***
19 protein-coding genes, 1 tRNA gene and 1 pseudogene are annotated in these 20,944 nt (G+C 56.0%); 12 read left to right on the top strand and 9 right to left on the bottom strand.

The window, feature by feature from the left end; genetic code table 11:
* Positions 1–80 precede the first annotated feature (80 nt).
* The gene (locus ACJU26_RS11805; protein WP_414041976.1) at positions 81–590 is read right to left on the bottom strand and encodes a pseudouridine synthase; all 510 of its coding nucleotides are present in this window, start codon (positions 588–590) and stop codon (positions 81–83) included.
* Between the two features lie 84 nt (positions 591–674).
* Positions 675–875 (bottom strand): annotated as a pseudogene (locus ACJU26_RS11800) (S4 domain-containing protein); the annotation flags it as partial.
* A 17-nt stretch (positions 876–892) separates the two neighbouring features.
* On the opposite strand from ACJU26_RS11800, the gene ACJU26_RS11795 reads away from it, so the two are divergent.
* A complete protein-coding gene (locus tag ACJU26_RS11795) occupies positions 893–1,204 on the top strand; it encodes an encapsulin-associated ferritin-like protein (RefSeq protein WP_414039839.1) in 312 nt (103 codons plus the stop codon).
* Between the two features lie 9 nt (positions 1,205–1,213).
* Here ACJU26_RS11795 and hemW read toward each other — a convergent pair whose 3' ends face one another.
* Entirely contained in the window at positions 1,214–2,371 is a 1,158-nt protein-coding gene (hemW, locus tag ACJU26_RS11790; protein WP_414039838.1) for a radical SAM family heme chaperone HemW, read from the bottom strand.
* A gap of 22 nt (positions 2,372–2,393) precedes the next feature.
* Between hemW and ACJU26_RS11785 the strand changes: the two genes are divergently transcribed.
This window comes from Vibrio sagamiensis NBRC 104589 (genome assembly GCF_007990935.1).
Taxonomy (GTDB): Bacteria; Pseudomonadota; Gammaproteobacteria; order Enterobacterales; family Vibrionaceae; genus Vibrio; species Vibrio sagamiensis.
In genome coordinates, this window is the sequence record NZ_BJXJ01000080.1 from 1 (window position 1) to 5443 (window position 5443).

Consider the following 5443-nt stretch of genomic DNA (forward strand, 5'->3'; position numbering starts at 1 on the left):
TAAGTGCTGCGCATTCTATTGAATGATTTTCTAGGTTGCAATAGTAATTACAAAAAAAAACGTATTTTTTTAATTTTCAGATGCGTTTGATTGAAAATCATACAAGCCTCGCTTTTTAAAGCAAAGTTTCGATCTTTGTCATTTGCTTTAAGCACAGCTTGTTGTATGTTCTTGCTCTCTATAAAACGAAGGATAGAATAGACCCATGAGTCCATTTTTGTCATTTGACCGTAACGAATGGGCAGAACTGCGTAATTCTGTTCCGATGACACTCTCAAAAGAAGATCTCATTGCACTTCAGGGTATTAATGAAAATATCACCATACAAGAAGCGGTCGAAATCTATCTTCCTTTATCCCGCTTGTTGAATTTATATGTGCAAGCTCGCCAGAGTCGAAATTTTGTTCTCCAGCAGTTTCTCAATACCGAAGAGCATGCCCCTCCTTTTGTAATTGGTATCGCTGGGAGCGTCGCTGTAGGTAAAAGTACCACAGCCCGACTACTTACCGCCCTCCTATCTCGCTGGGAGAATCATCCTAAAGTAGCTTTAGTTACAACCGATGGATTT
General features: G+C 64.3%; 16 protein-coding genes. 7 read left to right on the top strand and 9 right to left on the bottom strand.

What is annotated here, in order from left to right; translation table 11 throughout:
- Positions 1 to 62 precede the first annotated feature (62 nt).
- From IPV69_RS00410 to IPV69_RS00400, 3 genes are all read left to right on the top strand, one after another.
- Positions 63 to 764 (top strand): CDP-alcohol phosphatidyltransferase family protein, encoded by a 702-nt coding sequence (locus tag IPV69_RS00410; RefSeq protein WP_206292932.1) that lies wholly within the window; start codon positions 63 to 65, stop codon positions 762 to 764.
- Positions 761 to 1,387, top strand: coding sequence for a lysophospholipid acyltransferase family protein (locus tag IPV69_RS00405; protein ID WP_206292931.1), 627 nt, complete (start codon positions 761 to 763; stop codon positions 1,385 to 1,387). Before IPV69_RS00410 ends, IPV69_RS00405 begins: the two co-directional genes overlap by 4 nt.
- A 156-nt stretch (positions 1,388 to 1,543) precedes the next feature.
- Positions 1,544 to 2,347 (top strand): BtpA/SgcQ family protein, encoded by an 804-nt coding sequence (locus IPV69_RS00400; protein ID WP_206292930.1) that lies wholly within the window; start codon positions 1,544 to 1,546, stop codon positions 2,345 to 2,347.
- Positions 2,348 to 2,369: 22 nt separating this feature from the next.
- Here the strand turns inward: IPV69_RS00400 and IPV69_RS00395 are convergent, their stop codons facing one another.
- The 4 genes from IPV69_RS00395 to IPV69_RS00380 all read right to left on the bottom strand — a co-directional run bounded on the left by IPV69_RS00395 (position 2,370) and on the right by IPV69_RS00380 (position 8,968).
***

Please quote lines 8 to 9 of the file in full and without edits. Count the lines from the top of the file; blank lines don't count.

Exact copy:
* On the opposite strand from ACJU26_RS11800, the gene ACJU26_RS11795 reads away from it, so the two are divergent.
* A complete protein-coding gene (locus tag ACJU26_RS11795) occupies positions 893–1,204 on the top strand; it encodes an encapsulin-associated ferritin-like protein (RefSeq protein WP_414039839.1) in 312 nt (103 codons plus the stop codon).